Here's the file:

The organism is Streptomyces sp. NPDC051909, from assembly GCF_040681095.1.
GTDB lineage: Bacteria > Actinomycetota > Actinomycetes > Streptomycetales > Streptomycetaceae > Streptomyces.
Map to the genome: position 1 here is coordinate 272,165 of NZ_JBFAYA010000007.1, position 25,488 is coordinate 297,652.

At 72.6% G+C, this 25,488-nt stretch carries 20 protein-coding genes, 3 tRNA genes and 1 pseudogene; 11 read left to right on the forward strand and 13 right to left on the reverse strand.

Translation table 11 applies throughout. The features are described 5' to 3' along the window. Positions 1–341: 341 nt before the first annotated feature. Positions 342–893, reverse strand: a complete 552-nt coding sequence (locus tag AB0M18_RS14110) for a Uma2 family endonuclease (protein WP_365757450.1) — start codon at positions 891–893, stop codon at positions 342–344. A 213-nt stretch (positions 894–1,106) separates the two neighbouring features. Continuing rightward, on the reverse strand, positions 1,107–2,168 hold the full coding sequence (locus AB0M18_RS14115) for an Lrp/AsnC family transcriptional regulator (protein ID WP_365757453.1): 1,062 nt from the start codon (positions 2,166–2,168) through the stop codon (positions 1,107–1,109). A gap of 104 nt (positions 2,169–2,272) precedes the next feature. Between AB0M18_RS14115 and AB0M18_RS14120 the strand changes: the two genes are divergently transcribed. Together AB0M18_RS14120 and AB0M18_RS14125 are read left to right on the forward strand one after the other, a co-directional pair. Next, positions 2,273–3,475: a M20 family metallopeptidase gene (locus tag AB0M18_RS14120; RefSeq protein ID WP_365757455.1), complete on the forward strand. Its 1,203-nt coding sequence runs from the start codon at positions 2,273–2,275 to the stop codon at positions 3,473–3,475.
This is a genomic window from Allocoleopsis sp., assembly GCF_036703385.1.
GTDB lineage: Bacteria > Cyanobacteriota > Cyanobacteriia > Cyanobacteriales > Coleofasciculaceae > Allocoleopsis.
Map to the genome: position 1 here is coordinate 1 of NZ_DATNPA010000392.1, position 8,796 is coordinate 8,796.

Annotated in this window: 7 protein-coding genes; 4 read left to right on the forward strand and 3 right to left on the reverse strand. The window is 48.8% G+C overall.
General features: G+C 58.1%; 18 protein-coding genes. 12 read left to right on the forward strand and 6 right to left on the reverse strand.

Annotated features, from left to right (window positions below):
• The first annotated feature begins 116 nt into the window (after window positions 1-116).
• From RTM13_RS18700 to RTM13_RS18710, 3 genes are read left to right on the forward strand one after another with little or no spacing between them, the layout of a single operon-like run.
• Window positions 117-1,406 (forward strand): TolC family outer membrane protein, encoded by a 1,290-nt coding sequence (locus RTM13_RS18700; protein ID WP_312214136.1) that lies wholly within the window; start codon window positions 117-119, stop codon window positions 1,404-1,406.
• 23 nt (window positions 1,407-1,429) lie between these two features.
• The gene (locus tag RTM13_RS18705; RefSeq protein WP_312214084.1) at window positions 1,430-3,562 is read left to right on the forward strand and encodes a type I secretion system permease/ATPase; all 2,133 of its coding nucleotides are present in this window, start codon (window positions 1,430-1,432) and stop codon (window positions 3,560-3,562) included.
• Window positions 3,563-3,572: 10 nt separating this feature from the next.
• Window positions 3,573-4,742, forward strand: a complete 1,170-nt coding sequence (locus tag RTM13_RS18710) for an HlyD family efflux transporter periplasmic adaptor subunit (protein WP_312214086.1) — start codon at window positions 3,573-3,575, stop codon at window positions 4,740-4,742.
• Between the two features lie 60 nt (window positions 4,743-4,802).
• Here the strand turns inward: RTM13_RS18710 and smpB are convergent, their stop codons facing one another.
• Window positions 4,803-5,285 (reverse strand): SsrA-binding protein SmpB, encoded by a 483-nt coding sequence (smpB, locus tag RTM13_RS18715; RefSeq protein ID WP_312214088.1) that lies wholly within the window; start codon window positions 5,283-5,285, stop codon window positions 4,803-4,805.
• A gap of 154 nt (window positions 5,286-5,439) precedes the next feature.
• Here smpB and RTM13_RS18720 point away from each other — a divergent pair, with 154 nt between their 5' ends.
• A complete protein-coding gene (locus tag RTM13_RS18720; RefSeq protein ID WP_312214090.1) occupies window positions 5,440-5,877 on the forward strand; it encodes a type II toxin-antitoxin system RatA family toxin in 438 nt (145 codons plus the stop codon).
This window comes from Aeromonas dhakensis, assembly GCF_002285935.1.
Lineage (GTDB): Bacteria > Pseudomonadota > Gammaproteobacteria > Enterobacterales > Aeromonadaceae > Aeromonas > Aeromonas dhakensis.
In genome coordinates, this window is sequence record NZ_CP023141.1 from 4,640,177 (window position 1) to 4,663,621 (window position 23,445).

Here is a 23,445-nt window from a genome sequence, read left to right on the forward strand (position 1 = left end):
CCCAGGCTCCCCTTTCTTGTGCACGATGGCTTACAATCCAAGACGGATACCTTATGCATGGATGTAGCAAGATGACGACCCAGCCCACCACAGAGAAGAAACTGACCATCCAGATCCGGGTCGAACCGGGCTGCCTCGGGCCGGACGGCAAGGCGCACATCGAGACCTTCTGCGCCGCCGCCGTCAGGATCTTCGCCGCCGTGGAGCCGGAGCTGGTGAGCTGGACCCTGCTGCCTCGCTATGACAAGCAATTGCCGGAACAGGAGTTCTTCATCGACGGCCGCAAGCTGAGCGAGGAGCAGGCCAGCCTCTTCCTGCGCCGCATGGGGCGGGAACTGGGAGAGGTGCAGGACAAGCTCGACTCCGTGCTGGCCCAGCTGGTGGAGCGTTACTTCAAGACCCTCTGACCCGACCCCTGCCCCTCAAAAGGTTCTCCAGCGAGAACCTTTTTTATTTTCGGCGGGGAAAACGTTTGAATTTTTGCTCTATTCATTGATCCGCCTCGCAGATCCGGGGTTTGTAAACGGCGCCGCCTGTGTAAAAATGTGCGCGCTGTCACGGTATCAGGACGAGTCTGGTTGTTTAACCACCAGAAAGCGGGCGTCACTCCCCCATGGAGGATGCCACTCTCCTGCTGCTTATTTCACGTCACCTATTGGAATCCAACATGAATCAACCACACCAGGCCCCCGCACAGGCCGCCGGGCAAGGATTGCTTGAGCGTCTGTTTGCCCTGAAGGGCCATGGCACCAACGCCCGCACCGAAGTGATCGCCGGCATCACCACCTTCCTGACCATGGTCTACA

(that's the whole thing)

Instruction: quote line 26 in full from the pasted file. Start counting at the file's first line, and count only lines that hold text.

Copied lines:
Lineage (GTDB): Bacteria > Pseudomonadota > Gammaproteobacteria > Enterobacterales > Aeromonadaceae > Aeromonas > Aeromonas dhakensis.